Monday, 30 December 2019

No charge - A simple approach to neutralising charged molecules

There are several reasons you might want to convert a molecule with charges to its neutral form. For example, as a step in standardising a representation for registration, to generate a parent form during registration, to deduplicate vendor-supplied databases, or to simplify SMARTS pattern searches for a particular ionizable group. Here I describe a simple procedure to generate the neutral form of a molecule, and briefly compare it to existing approaches. While a more nuanced approach may be more appropriate to prepare molecules for registration, the described method appears to be suitable for the other applications listed above.

Algorithm
To a first approximation the procedure is simply to identify all atoms with either a +1 or -1 charge, set their charges to zero and adjust their hydrogen counts by -1 or +1 (i.e. we are adding/removing H+). The first minor wrinkle is that +1 charged atoms must have a hydrogen, or otherwise we can't remove H+. The second wrinkle is that we must avoid altering charge-separated representations of multiple bonds, such as nitro which is often represented as [N+](=O)[O-]. I do this by checking whether a neighbor atom has a negative charge (for the +1 atoms) or a positive charge (for the -1 atoms).

Test set
For the purposes of timing implementations of the algorithm and comparing results to another algorithm, I created a test set from a ChEMBL 23 SMILES file I had to hand:
> obabel chembl_23.smi -r -O singlecomp.smi
> obabel singlecomp.smi -aa -s "[!+0]" -O charged.smi
> C:\cygwin\bin\gawk '{print length($0), $1, $2 }' < charged.smi | C:\cygwin\bin\sort -n > tmp.txt
> C:\cygwin\bin\cut -f 2,3 -d " " tmp.txt > charged.sorted.smi

Preamble
First, my usual boilerplate. The code below does not actually use Pybel, but I find it convenient to import both Pybel and openbabel as follows:
from openbabel import pybel
ob = pybel.ob
Implementations
I will describe 4 implementations of the algorithm above which show my progress in optimising the code for speed. Each implementation gives identical results on the test set, but runs faster. Note that hydrogens are assumed to be implicit (this will be the case if SMILES written by Open Babel are used as input, as in the test set above); if not, then they must either be converted to implicit, or the algorithm adjusted to take this into account.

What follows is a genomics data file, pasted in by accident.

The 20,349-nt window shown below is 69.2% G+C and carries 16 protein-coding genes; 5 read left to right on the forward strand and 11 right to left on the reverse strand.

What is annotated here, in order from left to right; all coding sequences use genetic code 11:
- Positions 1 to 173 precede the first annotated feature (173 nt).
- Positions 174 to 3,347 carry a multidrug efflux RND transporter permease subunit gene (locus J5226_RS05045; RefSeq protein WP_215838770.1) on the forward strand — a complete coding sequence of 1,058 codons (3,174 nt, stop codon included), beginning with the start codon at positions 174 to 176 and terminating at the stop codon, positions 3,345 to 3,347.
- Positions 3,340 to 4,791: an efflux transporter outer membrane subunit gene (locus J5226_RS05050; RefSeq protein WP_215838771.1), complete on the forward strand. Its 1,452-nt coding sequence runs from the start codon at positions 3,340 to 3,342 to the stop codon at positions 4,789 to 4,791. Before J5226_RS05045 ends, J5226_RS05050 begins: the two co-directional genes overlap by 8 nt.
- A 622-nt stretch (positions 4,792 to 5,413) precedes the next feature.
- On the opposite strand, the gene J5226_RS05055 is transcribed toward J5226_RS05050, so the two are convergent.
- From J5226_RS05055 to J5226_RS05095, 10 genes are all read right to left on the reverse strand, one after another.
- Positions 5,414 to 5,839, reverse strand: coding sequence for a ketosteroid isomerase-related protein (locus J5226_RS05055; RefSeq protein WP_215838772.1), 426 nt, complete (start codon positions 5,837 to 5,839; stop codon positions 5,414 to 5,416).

Version 1
This would be the fastest version, if this were written in C++. When applied to the 125,536 molecules in the test set, this version spends 11.3s in the neutralize_v1 function.
def NoNegativelyChargedNbr(atom):
    for nbr in ob.OBAtomAtomIter(atom):
        if nbr.GetFormalCharge() < 0:
            return False
    return True

def NoPositivelyChargedNbr(atom):
    for nbr in ob.OBAtomAtomIter(atom):
        if nbr.GetFormalCharge() > 0:
            return False
    return True

def neutralize_v1(mol):
    """Neutralize charges of +1 or -1"""
    for atom in ob.OBMolAtomIter(mol):
        chg = atom.GetFormalCharge()
        if chg == 1:
            hcount = atom.GetImplicitHCount()
            if hcount >= 1 and NoNegativelyChargedNbr(atom):
                atom.SetFormalCharge(0)
                atom.SetImplicitHCount(hcount - 1)
        elif chg == -1: # -ve charge
            hcount = atom.GetImplicitHCount()
            if NoPositivelyChargedNbr(atom): # avoid nitro, etc.
                atom.SetFormalCharge(0)
                atom.SetImplicitHCount(hcount + 1)

Version 2
Iterating over all of the atoms of all of the molecules in Python takes some time due to the memory allocation for each atom on the Python side. We can avoid this by using a SMARTS pattern to find just those atoms that have a +1/-1 charge; now the Python code will only have to iterate over the matched atoms, usually zero or a small number.